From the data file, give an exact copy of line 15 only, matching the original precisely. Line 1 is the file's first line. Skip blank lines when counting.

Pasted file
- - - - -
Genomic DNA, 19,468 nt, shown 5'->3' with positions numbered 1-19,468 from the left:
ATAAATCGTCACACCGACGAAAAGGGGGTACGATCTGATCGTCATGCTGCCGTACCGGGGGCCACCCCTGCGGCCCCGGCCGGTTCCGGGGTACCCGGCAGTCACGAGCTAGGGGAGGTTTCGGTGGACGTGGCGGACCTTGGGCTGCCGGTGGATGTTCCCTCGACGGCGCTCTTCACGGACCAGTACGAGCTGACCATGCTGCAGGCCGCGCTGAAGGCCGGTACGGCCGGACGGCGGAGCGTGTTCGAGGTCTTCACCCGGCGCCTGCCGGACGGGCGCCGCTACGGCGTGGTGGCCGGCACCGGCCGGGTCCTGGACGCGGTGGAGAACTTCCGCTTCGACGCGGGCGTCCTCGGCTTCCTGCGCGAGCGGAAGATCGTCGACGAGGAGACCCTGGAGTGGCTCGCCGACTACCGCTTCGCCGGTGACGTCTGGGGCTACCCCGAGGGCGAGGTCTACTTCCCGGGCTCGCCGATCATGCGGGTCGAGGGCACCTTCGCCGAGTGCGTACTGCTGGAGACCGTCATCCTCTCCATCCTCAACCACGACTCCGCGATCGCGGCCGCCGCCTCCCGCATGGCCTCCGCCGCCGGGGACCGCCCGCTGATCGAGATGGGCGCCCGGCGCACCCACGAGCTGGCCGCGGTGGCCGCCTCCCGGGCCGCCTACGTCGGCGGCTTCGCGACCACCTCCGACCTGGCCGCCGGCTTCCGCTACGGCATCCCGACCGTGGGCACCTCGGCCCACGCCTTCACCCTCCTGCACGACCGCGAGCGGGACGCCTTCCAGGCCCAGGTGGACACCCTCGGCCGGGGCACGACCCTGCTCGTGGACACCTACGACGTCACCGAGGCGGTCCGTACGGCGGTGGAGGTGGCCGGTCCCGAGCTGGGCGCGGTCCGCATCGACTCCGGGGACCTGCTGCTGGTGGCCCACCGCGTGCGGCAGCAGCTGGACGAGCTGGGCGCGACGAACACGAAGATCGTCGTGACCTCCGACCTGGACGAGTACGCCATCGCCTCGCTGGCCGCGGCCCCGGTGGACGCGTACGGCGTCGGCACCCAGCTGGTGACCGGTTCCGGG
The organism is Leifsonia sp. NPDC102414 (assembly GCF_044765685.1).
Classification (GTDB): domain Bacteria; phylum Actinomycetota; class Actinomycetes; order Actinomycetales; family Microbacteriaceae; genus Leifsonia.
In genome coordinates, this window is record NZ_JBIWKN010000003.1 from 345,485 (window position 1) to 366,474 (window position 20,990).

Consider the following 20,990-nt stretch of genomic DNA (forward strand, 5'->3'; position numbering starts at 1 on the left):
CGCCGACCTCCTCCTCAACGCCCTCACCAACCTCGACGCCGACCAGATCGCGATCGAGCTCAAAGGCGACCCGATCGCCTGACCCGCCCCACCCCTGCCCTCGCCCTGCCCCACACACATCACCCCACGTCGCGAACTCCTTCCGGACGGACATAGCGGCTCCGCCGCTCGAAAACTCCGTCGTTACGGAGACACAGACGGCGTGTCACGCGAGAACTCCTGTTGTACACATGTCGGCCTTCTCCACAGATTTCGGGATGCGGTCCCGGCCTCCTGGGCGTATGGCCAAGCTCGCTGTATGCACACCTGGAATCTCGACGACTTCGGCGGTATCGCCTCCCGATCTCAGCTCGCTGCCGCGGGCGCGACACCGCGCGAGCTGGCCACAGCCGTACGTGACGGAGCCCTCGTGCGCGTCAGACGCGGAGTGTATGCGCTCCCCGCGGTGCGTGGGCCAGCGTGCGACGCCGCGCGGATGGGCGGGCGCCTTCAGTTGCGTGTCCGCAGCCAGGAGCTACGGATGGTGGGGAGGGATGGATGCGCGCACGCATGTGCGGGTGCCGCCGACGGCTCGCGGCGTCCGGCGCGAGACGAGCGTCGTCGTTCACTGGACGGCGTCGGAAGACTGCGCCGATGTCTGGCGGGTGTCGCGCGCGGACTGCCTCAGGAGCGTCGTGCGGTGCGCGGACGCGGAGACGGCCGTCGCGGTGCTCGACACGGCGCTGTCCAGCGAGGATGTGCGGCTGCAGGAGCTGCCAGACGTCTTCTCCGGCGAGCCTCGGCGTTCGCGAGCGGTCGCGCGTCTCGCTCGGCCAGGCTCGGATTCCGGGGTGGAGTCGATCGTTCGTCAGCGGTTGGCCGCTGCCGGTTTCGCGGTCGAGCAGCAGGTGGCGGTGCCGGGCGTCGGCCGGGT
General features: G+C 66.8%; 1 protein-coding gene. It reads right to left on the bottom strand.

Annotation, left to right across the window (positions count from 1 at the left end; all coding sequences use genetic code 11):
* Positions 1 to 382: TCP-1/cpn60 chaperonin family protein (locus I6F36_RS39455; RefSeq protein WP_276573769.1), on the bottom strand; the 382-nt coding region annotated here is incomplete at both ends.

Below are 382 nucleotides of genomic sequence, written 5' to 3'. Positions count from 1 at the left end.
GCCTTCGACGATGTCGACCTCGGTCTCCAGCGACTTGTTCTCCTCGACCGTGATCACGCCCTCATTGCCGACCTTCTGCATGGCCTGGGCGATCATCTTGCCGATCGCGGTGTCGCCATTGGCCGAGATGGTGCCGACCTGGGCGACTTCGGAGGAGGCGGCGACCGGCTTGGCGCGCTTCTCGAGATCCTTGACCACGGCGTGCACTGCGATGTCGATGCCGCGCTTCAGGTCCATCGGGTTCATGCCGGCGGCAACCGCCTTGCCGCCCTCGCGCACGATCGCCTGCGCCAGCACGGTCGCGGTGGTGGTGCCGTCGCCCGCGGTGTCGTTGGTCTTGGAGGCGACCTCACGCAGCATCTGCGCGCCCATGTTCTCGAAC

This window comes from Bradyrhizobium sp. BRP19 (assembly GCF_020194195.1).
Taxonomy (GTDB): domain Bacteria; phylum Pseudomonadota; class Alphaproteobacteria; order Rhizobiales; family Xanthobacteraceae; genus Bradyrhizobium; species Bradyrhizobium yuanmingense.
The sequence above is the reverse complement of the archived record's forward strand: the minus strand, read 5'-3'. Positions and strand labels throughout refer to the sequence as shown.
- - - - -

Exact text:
The sequence above is the reverse complement of the archived record's forward strand: the minus strand, read 5'-3'. Positions and strand labels throughout refer to the sequence as shown.